Newt Gingrich Thinks Trump is Successful Because He Speaks at a 3rd Grade Level

Newt Gingrich praised Donald Trump for making the Republican Party the party of “working people” by speaking at a level 3rd, 4th, and 5th grade educations can understand.

After Ron DeSantis’ predictable yet still rather shocking failure to launch Wednesday evening, Trump’s backers were shoved onto actual working TV (as opposed to glitching Twitter spaces) to praise Dear Leader.

To this end, Newt Gingrich took to Laura Ingraham’s Fox “News” (entertainment) show to suggest that while DeSantis is smart, he doesn’t communicate at a level that everyday people can understand. Whereas, Trump speaks at a level of 3rd, 4th, and fifth-grade educations can understand, which has made the Republican Party the party of “working Americans.”

That’s awkward. It’s also not true, because many good political communicators are good at breaking things down for people who aren’t experts in their field without resorting to See Jane Run sentences devoid of actual policy. It’s a skill, but it’s not impossible.

Trump supporters and Newt defenders will no doubt claim that he didn’t mean exactly what has been suggested here, which is why we will allow Newt to speak for himself.

Newt told Republicans in 2016 “that Trump is not a conservative, speaks to voters ‘at the lowest level of any candidate in either party,’ and could lose in a landslide if he didn’t significantly change his approach to campaigning.”

Oh, maybe that was just about how crass Trump is? No, sorry. He was specifically referencing Trump’s language for fourth graders as being incapable of governing:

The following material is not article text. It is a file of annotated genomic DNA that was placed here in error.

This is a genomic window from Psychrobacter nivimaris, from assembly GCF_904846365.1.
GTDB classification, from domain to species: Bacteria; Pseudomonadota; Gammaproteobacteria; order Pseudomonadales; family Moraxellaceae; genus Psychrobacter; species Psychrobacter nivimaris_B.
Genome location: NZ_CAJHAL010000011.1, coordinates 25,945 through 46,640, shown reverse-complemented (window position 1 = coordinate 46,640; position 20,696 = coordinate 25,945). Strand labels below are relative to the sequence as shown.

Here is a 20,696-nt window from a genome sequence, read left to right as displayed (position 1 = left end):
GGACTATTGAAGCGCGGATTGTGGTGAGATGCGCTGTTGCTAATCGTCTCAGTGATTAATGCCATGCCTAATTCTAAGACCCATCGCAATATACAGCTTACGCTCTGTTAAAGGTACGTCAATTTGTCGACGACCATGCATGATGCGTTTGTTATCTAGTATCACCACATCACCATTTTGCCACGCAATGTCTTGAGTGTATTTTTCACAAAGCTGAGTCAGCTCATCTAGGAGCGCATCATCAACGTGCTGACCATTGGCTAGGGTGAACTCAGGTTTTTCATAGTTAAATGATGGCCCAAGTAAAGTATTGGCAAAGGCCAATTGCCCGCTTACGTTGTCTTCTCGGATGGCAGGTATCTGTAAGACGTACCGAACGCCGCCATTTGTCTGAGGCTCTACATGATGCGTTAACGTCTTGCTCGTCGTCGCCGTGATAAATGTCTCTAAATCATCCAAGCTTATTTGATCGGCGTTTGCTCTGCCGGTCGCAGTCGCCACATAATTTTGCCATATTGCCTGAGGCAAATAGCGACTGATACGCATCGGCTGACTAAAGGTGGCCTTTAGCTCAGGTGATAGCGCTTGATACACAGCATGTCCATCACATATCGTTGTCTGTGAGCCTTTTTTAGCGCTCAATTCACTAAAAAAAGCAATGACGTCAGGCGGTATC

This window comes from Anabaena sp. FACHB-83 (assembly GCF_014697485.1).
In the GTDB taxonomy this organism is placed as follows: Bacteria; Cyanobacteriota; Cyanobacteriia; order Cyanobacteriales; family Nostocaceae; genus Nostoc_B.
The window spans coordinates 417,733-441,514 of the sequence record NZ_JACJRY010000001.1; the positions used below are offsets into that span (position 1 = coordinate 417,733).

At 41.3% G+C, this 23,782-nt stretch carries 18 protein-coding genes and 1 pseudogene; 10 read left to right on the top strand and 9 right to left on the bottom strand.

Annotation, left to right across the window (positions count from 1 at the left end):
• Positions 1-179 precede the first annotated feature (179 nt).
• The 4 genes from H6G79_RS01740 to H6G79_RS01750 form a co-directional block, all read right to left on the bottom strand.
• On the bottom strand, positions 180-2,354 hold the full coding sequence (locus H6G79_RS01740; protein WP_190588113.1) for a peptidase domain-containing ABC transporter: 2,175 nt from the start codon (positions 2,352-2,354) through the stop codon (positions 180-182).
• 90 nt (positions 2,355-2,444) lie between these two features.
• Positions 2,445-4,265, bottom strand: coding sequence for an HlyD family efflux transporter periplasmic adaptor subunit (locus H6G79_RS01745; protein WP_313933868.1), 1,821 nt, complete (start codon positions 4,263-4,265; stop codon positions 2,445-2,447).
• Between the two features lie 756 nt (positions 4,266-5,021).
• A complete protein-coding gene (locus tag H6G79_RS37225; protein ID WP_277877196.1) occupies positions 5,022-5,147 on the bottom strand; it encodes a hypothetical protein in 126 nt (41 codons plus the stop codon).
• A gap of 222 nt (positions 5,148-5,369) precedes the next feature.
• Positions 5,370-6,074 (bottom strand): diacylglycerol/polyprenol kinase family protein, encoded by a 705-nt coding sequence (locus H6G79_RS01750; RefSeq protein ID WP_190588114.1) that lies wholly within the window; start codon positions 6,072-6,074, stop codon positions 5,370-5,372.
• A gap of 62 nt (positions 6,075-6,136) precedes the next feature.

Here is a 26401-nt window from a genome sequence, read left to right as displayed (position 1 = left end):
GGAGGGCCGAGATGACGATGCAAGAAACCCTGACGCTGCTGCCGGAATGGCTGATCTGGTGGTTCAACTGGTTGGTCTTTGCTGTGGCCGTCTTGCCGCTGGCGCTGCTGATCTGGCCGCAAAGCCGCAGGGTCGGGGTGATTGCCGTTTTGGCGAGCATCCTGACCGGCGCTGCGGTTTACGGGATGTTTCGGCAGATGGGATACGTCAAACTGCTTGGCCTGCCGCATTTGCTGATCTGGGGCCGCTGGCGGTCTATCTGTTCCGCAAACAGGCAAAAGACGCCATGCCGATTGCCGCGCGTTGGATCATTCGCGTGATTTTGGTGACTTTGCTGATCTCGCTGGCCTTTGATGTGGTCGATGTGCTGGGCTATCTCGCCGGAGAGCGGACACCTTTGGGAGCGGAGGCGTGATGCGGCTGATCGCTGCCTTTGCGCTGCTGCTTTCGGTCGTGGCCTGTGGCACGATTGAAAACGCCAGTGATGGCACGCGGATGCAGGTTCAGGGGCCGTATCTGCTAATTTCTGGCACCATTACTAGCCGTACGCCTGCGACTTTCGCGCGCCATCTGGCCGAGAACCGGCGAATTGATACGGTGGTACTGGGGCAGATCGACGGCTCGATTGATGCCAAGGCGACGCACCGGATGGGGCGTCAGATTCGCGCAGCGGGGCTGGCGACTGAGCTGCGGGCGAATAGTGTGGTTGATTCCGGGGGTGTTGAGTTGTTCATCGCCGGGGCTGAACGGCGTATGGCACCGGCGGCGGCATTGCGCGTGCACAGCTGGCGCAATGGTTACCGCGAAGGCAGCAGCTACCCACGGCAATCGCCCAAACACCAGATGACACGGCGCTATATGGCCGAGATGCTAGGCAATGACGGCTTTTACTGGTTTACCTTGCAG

“Gingrich suggested Trump’s move from campaigning to governing would be challenging: ‘How we make the transition from, you know, language for fourth graders to real policy, I don’t know.'”

What’s changed? Republicans seem to have taken the notion that Trump’s simple-minded language at a fourth-grade level is why he appeals to working Americans.

It’s true that Trump is an effective communicator to his base. But that doesn’t mean that working Americans operate at a 3rd-grade level.

Trump appeals to some people with graduate degrees, though his base is largely people with less formal education. But that is true of all Republicans. That doesn’t explain Trump’s appeal. Trump does use simplistic language that he repeats often even in the same sentence, which from anyone else would sound as clunky as it does to write it out. Trump lies facilely. Trump brutally uses people and abuses them. Trump steals from people and from the country. Trump curses a lot. Trump insults and taunts anyone from Gold Star families to a disabled reporter. Trump has been found liable for sexual abuse by a jury of his peers. Trump is not a good person, he is not a good leader, he was not a good president.

But Trump has charisma. Trump feels authentic to his base. Trump’s language functions as a cult leader’s preaching. DeSantis is never going to have that, and no one else on the current Republican presidential bench has it either.

The bottom line is Republicans took from Trump’s much-manipulated win in 2016 that “working Americans” respond to 3rd-grade level discourse, which explains why they don’t feel they need to respond with actual policy solutions for “working Americans” anymore. Republicans throw culture war red meat into the resulting chaos from their policies that benefit the elites and then run away, while their base feeds off the frenzy of rage that a drag queen somewhere read a fairy tale to kids.

The Republican Party has contempt for its voters, and that’s hard to pull off without a lot of charisma and deep comfort with lying and using people.

Sarah Jones

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